Skin Deep by Liz Nugent
Publisher: Penguin Ireland
Publishing Date: 5th April 2018
Source: Received from the publisher via NetGalley in return for an honest review, thank you!
Number of pages: 368
Genre: Mystery & Thrillers
The sinister new novel from the No 1 bestselling author of Unravelling Oliver and Lying in Wait.
‘Once I had cleared the bottles away and washed the blood off the floor, I needed to get out of the flat.’
Delphine Hamilton is a fake. She has been living on the Côte d’Azur for ten years, posing as an English heiress. However, her alimony is running out, her looks are fading, and her wealthy lovers are fewer and further between.
Down to her last euros, and desperate to get out of her apartment, Delphine decides to spend the day at the Negresco where she is caught stealing another guest’s meal. He takes pity on her and invites her to a party.
The guests are young and beautiful and Delphine feels her age, and is achingly conscious of her worn out dress. But after a few lines of cocaine and multiple cocktails, she is oblivious to everything.
Hours later, as dawn is breaking, she wakes up on the floor of a deserted hotel penthouse. She makes her way home through the back streets.
Even before she opens the door she can hear the flies buzzing and she realizes that the corpse in her bedroom has already begun to decompose …
Liz Nugent’s new novel is the dark, twisted and shocking story of what takes Delphine from an island childhood in Ireland to ruination in a grotty flat in Nice.
I’ve never read anything by Liz Nugent before and the premise to “Skin Deep” was brilliantly dark and intriguing, and I didn’t hesitate long before hitting “request” button. And this book started marvellously. It had me glued to the pages and the more I was reading the more I couldn’t believe what I’m seeing and with what a manipulative character we’re dealing with. Then the second part came and it was as if I’ve just started reading a different novel. Totally different in tone, felt too flat, somehow weird and I wasn’t sure what about.
It started with a murder, which is really not a spoiler, as it literally happens on the first pages. Then it quickly takes us back in the past and we get to know Delia’s background and history, and so I was guessing it’s taking us slowly to the act of the murder itself. But guys, it was mentioned again only on the last few pages. So the whole drama just simply disappeared, it didn’t feel in any way important and significant, it was something that happened and so what? It didn’t make me sad, or teary, it was then immediately explained who the victim is (though I’ve almost immediately guessed it) – as it wasn’t ever mentioned through the whole story, which is understandable, you just haven’t thought about it, so there was no tension and no questioning yourself who and why. It was really confusing and I’m still not sure what to do with it.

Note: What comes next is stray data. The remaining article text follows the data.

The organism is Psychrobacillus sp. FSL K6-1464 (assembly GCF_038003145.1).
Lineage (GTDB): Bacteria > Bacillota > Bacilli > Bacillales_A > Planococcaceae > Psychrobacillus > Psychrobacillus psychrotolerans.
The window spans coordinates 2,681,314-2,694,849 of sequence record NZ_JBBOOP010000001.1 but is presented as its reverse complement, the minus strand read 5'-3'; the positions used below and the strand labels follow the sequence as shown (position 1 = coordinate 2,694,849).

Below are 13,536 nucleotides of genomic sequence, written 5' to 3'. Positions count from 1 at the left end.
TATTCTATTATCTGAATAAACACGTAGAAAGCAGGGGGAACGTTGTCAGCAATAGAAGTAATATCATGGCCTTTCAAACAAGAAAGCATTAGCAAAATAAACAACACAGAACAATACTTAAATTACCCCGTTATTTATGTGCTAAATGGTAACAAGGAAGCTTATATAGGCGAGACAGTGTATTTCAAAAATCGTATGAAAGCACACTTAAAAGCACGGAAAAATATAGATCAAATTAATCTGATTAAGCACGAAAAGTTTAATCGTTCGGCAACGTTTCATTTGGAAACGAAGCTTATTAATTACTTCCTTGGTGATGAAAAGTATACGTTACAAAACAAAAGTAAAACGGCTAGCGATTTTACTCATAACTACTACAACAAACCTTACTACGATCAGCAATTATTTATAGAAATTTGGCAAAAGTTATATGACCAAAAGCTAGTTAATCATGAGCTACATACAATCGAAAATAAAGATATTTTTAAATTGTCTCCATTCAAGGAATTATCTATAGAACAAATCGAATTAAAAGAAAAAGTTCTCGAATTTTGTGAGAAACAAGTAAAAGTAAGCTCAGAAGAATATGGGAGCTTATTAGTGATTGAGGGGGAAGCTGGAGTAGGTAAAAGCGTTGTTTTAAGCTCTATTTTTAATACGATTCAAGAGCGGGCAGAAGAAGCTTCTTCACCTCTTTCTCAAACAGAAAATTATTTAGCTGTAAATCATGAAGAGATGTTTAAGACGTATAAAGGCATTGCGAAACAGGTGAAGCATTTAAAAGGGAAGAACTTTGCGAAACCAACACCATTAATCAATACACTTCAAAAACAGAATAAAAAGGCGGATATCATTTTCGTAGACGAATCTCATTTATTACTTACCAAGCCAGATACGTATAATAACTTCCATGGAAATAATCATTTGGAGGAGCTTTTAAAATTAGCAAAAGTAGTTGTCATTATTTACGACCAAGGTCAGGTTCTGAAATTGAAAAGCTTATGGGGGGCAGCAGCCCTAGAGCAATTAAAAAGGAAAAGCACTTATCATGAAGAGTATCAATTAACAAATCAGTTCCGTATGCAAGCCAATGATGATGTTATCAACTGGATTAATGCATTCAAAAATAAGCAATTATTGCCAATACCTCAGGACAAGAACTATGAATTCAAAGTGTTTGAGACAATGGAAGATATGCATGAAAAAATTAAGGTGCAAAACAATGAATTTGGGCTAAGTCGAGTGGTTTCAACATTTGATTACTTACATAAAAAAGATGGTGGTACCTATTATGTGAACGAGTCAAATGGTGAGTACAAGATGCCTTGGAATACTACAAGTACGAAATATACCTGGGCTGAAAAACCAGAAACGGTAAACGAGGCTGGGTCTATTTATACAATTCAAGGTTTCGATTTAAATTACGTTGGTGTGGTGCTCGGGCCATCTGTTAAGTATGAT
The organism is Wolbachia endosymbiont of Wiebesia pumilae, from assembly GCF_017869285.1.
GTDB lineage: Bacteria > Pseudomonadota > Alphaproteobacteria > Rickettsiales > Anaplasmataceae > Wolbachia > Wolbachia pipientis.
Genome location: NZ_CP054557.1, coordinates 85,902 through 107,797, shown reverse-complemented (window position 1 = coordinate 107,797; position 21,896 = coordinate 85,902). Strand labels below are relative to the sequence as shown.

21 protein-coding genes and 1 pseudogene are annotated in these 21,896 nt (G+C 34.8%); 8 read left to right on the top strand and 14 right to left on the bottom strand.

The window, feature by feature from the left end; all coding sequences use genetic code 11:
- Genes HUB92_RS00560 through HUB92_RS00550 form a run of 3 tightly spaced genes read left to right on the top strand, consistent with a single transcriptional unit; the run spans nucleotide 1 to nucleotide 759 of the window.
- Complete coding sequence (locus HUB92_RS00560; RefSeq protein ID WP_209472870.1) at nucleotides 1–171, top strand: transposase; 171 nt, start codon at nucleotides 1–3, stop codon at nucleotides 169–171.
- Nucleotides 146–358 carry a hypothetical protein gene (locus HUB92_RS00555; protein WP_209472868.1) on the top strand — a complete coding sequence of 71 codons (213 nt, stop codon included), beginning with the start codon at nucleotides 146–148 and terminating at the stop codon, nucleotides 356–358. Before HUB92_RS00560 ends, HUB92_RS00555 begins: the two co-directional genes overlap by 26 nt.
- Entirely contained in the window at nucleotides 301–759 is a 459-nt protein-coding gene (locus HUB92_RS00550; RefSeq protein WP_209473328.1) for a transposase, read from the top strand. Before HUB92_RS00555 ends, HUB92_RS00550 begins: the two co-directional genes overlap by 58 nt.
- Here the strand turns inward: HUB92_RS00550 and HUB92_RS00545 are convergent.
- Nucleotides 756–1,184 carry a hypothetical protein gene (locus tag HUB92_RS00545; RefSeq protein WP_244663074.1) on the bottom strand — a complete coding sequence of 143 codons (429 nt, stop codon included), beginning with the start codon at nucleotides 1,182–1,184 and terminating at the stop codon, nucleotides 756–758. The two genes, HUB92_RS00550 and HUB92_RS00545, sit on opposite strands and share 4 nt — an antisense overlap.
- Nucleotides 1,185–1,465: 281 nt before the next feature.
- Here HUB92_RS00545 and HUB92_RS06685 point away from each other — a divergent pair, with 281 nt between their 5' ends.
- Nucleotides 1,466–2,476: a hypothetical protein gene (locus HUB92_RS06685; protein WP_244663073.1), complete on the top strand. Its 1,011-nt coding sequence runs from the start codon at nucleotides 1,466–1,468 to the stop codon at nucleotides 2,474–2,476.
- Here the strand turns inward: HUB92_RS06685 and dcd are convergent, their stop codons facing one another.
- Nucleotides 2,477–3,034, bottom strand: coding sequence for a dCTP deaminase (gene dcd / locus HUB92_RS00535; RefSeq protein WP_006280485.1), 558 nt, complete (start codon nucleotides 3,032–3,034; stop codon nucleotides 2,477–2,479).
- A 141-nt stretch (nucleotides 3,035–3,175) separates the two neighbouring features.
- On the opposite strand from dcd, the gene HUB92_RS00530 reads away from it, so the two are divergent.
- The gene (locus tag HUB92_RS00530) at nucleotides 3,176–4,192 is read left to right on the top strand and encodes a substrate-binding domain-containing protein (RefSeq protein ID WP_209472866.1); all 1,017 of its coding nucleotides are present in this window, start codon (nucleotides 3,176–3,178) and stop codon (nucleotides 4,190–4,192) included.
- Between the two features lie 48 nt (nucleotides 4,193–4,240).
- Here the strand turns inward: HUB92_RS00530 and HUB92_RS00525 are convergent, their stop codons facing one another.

Liz Nugent has, of course, excelled here in the character’s portrayal and its development. She has created a manipulative and self – absorbed Delia that you just can’t warm to throughout the whole story, but I guess it was intended. I’ve never felt sympathy nor empathy to Delia and yes, I do understand where she was coming from, what with her dotting father all the time telling her she’s “The Queen” and that she’s gorgeous, and I mean when you hear it all the time as a child you’re prone to believe it, but then you grow up and heck, you start to think for yourself, right? And Delia O’Flaherty didn’t. Using and abusing people only because of the fact that you’re beautiful? Delia was like a reverse Midas – whatever she’s touched turned not into gold but into tragedy and drama. She was destructive and her actions were awful.
Delia was of course not the only character in the book but she has dominated the whole story. The other characters were more or less likeable but almost all of them fell quickly under her spell.
Altogether, “Skin Deep” was a bleak, disturbing read but I’m really glad I’ve read it. It was a read with a difference, and Liz Nugent’s writing style is vivid and addictive. This powerful read pushing the boundaries, evoked many dark emotions in me, as it itself was a dark, sinister tale.